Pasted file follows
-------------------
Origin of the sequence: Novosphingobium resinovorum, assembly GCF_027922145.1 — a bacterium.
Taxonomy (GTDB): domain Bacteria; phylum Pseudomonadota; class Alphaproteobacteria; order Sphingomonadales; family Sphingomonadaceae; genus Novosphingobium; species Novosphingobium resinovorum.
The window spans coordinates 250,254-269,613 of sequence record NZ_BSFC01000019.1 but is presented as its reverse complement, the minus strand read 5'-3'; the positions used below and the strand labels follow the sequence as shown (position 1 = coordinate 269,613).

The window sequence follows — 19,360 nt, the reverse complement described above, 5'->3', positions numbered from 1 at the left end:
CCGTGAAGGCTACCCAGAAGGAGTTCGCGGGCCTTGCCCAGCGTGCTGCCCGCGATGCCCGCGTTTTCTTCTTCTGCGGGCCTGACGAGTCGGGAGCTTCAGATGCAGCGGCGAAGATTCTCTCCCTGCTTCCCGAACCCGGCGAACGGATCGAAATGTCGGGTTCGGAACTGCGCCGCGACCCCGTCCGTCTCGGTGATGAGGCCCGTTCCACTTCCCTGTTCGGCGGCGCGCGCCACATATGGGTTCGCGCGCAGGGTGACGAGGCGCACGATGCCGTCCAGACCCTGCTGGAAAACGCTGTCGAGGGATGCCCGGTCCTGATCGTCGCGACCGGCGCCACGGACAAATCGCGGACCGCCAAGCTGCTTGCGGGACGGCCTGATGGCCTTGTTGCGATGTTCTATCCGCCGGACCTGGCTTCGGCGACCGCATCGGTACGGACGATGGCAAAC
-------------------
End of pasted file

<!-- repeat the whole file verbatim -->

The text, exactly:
Origin of the sequence: Novosphingobium resinovorum, assembly GCF_027922145.1 — a bacterium.
Taxonomy (GTDB): domain Bacteria; phylum Pseudomonadota; class Alphaproteobacteria; order Sphingomonadales; family Sphingomonadaceae; genus Novosphingobium; species Novosphingobium resinovorum.
The window spans coordinates 250,254-269,613 of sequence record NZ_BSFC01000019.1 but is presented as its reverse complement, the minus strand read 5'-3'; the positions used below and the strand labels follow the sequence as shown (position 1 = coordinate 269,613).

The window sequence follows — 19,360 nt, the reverse complement described above, 5'->3', positions numbered from 1 at the left end:
CCGTGAAGGCTACCCAGAAGGAGTTCGCGGGCCTTGCCCAGCGTGCTGCCCGCGATGCCCGCGTTTTCTTCTTCTGCGGGCCTGACGAGTCGGGAGCTTCAGATGCAGCGGCGAAGATTCTCTCCCTGCTTCCCGAACCCGGCGAACGGATCGAAATGTCGGGTTCGGAACTGCGCCGCGACCCCGTCCGTCTCGGTGATGAGGCCCGTTCCACTTCCCTGTTCGGCGGCGCGCGCCACATATGGGTTCGCGCGCAGGGTGACGAGGCGCACGATGCCGTCCAGACCCTGCTGGAAAACGCTGTCGAGGGATGCCCGGTCCTGATCGTCGCGACCGGCGCCACGGACAAATCGCGGACCGCCAAGCTGCTTGCGGGACGGCCTGATGGCCTTGTTGCGATGTTCTATCCGCCGGACCTGGCTTCGGCGACCGCATCGGTACGGACGATGGCAAAC